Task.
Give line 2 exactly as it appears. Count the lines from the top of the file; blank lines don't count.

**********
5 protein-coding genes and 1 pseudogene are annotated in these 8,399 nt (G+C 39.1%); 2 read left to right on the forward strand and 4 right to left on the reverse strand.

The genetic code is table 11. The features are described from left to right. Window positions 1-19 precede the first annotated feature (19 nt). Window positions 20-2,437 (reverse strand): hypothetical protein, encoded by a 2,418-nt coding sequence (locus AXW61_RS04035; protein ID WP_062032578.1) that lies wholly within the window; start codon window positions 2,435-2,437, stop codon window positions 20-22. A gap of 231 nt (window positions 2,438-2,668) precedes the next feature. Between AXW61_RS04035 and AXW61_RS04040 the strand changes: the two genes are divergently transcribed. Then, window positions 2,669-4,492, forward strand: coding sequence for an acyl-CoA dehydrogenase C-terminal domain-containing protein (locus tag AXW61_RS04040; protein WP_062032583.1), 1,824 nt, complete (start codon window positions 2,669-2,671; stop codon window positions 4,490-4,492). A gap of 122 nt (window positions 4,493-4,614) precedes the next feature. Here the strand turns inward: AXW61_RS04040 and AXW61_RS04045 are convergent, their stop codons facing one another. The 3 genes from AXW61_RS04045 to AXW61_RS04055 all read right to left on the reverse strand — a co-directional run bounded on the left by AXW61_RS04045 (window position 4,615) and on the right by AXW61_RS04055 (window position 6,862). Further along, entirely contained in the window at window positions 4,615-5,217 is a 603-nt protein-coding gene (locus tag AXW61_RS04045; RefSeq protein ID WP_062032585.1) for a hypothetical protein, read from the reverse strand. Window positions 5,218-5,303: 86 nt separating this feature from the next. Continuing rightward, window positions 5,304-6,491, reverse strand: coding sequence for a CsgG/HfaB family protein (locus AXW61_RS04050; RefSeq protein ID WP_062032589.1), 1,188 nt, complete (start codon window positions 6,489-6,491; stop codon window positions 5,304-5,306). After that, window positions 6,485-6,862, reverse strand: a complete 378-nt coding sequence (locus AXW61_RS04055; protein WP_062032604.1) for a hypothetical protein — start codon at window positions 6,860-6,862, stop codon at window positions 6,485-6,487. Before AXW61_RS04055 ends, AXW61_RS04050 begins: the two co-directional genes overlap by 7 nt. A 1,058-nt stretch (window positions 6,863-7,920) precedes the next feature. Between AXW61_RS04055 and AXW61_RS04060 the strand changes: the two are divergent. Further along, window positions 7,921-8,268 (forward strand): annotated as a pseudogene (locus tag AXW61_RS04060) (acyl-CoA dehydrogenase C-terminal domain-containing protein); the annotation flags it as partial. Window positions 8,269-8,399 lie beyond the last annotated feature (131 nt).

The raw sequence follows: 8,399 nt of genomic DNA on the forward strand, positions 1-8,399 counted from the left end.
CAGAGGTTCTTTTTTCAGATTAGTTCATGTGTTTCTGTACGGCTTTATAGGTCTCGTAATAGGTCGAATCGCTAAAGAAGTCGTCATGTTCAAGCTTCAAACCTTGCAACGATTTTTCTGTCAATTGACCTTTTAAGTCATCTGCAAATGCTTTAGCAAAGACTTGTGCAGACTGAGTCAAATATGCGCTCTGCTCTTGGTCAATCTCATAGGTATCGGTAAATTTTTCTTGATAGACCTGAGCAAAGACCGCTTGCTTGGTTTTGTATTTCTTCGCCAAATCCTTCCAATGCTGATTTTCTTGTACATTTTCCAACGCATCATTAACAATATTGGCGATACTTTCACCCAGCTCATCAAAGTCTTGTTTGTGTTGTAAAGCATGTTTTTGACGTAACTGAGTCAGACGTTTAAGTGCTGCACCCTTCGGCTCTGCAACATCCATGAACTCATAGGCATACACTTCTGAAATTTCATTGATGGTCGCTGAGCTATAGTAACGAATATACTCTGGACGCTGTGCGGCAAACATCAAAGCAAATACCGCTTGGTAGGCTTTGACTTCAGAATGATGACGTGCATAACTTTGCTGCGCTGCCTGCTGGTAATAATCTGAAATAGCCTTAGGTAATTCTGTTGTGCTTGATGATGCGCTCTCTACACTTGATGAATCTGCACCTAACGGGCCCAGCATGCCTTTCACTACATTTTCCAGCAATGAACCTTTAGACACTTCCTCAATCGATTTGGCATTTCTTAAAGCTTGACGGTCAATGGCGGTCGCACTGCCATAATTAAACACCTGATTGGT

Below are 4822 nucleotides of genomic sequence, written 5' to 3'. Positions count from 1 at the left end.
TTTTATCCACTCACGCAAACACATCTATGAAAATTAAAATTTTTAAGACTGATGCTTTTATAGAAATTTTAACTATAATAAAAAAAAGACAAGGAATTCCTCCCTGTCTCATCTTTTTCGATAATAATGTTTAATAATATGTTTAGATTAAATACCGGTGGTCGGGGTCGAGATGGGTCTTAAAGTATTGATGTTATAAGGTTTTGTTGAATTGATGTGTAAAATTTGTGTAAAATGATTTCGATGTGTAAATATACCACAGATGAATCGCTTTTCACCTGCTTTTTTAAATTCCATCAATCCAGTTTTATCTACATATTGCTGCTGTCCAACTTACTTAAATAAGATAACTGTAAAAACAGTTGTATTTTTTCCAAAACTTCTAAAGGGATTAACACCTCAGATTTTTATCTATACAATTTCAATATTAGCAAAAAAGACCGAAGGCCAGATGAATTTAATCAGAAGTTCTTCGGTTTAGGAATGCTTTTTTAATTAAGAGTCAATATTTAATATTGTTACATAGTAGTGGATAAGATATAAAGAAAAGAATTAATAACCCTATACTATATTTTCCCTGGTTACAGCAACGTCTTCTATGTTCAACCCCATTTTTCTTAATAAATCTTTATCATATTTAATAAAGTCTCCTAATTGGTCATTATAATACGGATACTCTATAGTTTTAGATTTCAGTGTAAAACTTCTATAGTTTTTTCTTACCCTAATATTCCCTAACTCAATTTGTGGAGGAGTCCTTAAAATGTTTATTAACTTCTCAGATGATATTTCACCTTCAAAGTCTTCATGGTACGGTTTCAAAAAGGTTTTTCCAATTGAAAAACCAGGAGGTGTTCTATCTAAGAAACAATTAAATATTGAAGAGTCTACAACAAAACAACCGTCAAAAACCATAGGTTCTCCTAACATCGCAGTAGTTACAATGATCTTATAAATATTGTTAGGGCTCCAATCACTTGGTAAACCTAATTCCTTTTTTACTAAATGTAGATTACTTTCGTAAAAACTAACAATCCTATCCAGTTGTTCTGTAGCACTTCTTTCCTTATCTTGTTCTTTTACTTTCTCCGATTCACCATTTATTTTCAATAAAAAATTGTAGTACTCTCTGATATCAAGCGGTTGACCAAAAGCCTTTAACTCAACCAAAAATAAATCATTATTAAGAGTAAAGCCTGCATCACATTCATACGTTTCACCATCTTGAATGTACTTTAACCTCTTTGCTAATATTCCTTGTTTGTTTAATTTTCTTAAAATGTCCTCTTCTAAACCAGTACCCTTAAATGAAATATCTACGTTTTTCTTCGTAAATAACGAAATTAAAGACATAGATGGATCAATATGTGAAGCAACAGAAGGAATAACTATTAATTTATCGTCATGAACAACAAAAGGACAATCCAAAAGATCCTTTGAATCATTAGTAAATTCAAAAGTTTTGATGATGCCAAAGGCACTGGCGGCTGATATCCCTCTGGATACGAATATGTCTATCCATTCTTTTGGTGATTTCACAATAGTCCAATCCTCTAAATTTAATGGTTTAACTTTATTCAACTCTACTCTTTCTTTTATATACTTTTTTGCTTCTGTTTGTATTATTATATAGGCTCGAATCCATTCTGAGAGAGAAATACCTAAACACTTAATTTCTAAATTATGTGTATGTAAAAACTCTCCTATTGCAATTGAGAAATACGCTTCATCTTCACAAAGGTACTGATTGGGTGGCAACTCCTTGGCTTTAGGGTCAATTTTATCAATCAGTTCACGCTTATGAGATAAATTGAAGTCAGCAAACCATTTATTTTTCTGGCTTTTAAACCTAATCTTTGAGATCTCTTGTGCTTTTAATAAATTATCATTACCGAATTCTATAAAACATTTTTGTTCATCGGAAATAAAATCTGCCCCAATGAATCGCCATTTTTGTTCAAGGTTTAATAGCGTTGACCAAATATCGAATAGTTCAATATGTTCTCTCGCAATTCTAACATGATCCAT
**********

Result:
The genetic code is table 11. The features are described from left to right. Window positions 1-19 precede the first annotated feature (19 nt). Window positions 20-2,437 (reverse strand): hypothetical protein, encoded by a 2,418-nt coding sequence (locus AXW61_RS04035; protein ID WP_062032578.1) that lies wholly within the window; start codon window positions 2,435-2,437, stop codon window positions 20-22. A gap of 231 nt (window positions 2,438-2,668) precedes the next feature. Between AXW61_RS04035 and AXW61_RS04040 the strand changes: the two genes are divergently transcribed. Then, window positions 2,669-4,492, forward strand: coding sequence for an acyl-CoA dehydrogenase C-terminal domain-containing protein (locus tag AXW61_RS04040; protein WP_062032583.1), 1,824 nt, complete (start codon window positions 2,669-2,671; stop codon window positions 4,490-4,492). A gap of 122 nt (window positions 4,493-4,614) precedes the next feature. Here the strand turns inward: AXW61_RS04040 and AXW61_RS04045 are convergent, their stop codons facing one another. The 3 genes from AXW61_RS04045 to AXW61_RS04055 all read right to left on the reverse strand — a co-directional run bounded on the left by AXW61_RS04045 (window position 4,615) and on the right by AXW61_RS04055 (window position 6,862). Further along, entirely contained in the window at window positions 4,615-5,217 is a 603-nt protein-coding gene (locus tag AXW61_RS04045; RefSeq protein ID WP_062032585.1) for a hypothetical protein, read from the reverse strand. Window positions 5,218-5,303: 86 nt separating this feature from the next. Continuing rightward, window positions 5,304-6,491, reverse strand: coding sequence for a CsgG/HfaB family protein (locus AXW61_RS04050; RefSeq protein ID WP_062032589.1), 1,188 nt, complete (start codon window positions 6,489-6,491; stop codon window positions 5,304-5,306). After that, window positions 6,485-6,862, reverse strand: a complete 378-nt coding sequence (locus AXW61_RS04055; protein WP_062032604.1) for a hypothetical protein — start codon at window positions 6,860-6,862, stop codon at window positions 6,485-6,487. Before AXW61_RS04055 ends, AXW61_RS04050 begins: the two co-directional genes overlap by 7 nt. A 1,058-nt stretch (window positions 6,863-7,920) precedes the next feature. Between AXW61_RS04055 and AXW61_RS04060 the strand changes: the two are divergent. Further along, window positions 7,921-8,268 (forward strand): annotated as a pseudogene (locus tag AXW61_RS04060) (acyl-CoA dehydrogenase C-terminal domain-containing protein); the annotation flags it as partial. Window positions 8,269-8,399 lie beyond the last annotated feature (131 nt).